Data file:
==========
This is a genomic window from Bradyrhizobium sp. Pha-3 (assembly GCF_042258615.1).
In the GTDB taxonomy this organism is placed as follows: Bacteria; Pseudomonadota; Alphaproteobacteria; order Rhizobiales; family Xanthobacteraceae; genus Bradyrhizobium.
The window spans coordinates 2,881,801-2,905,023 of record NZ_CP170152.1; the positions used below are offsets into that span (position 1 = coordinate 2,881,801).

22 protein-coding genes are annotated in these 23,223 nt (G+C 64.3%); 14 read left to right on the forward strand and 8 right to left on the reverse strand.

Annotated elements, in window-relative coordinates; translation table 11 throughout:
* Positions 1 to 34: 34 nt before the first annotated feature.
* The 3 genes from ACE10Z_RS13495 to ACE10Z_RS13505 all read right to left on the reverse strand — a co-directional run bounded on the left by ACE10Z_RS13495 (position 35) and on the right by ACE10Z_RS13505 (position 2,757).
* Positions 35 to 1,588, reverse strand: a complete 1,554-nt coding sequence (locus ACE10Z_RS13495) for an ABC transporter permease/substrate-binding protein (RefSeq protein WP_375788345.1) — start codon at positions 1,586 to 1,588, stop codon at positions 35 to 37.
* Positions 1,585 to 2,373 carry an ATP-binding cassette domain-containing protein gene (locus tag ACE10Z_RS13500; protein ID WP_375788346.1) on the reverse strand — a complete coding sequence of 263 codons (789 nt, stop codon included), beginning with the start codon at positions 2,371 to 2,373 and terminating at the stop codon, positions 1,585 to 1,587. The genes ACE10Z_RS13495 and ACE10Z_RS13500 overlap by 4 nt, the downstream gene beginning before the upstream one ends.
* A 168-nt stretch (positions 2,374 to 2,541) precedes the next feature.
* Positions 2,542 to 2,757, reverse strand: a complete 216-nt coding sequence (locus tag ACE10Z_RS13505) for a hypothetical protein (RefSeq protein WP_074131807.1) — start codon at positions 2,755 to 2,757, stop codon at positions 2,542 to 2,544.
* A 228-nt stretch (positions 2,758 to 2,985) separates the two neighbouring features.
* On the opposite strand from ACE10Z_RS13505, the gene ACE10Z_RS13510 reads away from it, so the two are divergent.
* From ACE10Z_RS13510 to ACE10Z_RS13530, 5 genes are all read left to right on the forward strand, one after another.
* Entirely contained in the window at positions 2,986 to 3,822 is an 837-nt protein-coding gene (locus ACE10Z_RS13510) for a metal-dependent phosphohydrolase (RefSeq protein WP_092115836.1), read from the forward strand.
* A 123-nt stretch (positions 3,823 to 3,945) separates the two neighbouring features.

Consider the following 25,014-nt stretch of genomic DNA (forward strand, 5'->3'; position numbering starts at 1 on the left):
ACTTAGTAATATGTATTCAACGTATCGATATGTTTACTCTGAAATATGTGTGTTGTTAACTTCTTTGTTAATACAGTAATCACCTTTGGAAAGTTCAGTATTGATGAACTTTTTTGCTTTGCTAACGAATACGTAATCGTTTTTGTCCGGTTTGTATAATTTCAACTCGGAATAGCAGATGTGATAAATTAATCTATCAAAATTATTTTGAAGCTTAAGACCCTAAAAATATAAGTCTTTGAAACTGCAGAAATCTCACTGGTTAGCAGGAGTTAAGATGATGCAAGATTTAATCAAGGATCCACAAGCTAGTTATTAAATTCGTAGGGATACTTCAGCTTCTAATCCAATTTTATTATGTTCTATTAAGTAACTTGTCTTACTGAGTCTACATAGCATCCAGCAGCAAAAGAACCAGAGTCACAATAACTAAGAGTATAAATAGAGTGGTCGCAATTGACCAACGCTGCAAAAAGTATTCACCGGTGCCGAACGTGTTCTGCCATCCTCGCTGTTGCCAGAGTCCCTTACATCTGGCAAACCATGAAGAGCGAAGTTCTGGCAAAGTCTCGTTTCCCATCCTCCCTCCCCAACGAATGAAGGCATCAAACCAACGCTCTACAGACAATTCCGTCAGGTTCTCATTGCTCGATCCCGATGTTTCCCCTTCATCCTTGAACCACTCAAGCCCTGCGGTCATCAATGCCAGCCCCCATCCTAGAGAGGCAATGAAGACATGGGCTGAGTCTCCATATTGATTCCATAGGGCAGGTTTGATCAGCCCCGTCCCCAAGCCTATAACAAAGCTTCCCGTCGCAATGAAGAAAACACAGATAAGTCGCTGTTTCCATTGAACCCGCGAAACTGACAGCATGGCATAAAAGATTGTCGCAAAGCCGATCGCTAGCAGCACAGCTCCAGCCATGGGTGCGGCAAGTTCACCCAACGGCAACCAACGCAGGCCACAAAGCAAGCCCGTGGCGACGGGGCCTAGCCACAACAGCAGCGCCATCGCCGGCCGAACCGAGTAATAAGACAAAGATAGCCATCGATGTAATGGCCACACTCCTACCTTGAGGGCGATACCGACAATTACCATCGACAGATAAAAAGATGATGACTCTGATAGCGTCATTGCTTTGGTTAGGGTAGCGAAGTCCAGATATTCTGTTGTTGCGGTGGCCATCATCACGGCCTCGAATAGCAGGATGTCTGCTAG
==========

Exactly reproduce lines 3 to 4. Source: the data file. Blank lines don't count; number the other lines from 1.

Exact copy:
The window spans coordinates 2,881,801-2,905,023 of record NZ_CP170152.1; the positions used below are offsets into that span (position 1 = coordinate 2,881,801).

22 protein-coding genes are annotated in these 23,223 nt (G+C 64.3%); 14 read left to right on the forward strand and 8 right to left on the reverse strand.